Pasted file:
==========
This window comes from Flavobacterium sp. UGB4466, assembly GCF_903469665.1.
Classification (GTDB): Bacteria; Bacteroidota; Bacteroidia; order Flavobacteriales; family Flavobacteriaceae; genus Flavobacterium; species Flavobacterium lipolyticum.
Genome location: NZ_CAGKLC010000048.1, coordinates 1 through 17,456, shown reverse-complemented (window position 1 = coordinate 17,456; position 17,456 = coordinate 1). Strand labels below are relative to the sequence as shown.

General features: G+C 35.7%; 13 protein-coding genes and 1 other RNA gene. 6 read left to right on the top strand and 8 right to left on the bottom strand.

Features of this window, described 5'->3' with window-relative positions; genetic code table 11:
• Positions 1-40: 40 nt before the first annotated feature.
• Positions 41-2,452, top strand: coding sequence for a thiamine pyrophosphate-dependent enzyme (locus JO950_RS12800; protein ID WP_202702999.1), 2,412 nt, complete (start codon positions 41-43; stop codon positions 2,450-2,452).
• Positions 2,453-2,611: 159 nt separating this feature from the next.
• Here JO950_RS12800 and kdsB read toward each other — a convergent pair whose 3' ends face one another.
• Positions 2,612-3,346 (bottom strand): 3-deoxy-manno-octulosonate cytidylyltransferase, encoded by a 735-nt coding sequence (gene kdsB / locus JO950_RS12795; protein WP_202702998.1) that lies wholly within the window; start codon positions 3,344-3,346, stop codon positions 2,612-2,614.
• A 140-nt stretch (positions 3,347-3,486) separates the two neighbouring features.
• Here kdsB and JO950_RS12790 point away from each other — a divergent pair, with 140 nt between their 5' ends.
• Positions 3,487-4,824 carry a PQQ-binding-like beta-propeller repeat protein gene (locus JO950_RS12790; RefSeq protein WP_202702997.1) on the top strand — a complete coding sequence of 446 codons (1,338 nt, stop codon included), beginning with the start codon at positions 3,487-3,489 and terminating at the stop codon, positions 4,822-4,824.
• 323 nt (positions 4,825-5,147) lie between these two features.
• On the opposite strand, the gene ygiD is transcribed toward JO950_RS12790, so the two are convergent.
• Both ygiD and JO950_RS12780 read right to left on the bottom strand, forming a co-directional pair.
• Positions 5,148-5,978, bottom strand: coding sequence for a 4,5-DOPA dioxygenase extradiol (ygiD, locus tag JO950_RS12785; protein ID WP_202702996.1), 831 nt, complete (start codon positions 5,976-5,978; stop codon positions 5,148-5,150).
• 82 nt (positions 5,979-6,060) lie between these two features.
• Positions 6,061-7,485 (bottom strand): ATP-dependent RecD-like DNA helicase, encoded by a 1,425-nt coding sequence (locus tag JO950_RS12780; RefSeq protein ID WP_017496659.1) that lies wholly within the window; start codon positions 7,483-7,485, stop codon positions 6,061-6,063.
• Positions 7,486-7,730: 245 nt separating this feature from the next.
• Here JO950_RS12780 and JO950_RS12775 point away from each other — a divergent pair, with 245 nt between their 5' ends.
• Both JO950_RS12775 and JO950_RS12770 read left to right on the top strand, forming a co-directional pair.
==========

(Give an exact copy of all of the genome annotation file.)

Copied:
This window comes from Flavobacterium sp. UGB4466, assembly GCF_903469665.1.
Classification (GTDB): Bacteria; Bacteroidota; Bacteroidia; order Flavobacteriales; family Flavobacteriaceae; genus Flavobacterium; species Flavobacterium lipolyticum.
Genome location: NZ_CAGKLC010000048.1, coordinates 1 through 17,456, shown reverse-complemented (window position 1 = coordinate 17,456; position 17,456 = coordinate 1). Strand labels below are relative to the sequence as shown.

General features: G+C 35.7%; 13 protein-coding genes and 1 other RNA gene. 6 read left to right on the top strand and 8 right to left on the bottom strand.

Features of this window, described 5'->3' with window-relative positions; genetic code table 11:
• Positions 1-40: 40 nt before the first annotated feature.
• Positions 41-2,452, top strand: coding sequence for a thiamine pyrophosphate-dependent enzyme (locus JO950_RS12800; protein ID WP_202702999.1), 2,412 nt, complete (start codon positions 41-43; stop codon positions 2,450-2,452).
• Positions 2,453-2,611: 159 nt separating this feature from the next.
• Here JO950_RS12800 and kdsB read toward each other — a convergent pair whose 3' ends face one another.
• Positions 2,612-3,346 (bottom strand): 3-deoxy-manno-octulosonate cytidylyltransferase, encoded by a 735-nt coding sequence (gene kdsB / locus JO950_RS12795; protein WP_202702998.1) that lies wholly within the window; start codon positions 3,344-3,346, stop codon positions 2,612-2,614.
• A 140-nt stretch (positions 3,347-3,486) separates the two neighbouring features.
• Here kdsB and JO950_RS12790 point away from each other — a divergent pair, with 140 nt between their 5' ends.
• Positions 3,487-4,824 carry a PQQ-binding-like beta-propeller repeat protein gene (locus JO950_RS12790; RefSeq protein WP_202702997.1) on the top strand — a complete coding sequence of 446 codons (1,338 nt, stop codon included), beginning with the start codon at positions 3,487-3,489 and terminating at the stop codon, positions 4,822-4,824.
• 323 nt (positions 4,825-5,147) lie between these two features.
• On the opposite strand, the gene ygiD is transcribed toward JO950_RS12790, so the two are convergent.
• Both ygiD and JO950_RS12780 read right to left on the bottom strand, forming a co-directional pair.
• Positions 5,148-5,978, bottom strand: coding sequence for a 4,5-DOPA dioxygenase extradiol (ygiD, locus tag JO950_RS12785; protein ID WP_202702996.1), 831 nt, complete (start codon positions 5,976-5,978; stop codon positions 5,148-5,150).
• 82 nt (positions 5,979-6,060) lie between these two features.
• Positions 6,061-7,485 (bottom strand): ATP-dependent RecD-like DNA helicase, encoded by a 1,425-nt coding sequence (locus tag JO950_RS12780; RefSeq protein ID WP_017496659.1) that lies wholly within the window; start codon positions 7,483-7,485, stop codon positions 6,061-6,063.
• Positions 7,486-7,730: 245 nt separating this feature from the next.
• Here JO950_RS12780 and JO950_RS12775 point away from each other — a divergent pair, with 245 nt between their 5' ends.
• Both JO950_RS12775 and JO950_RS12770 read left to right on the top strand, forming a co-directional pair.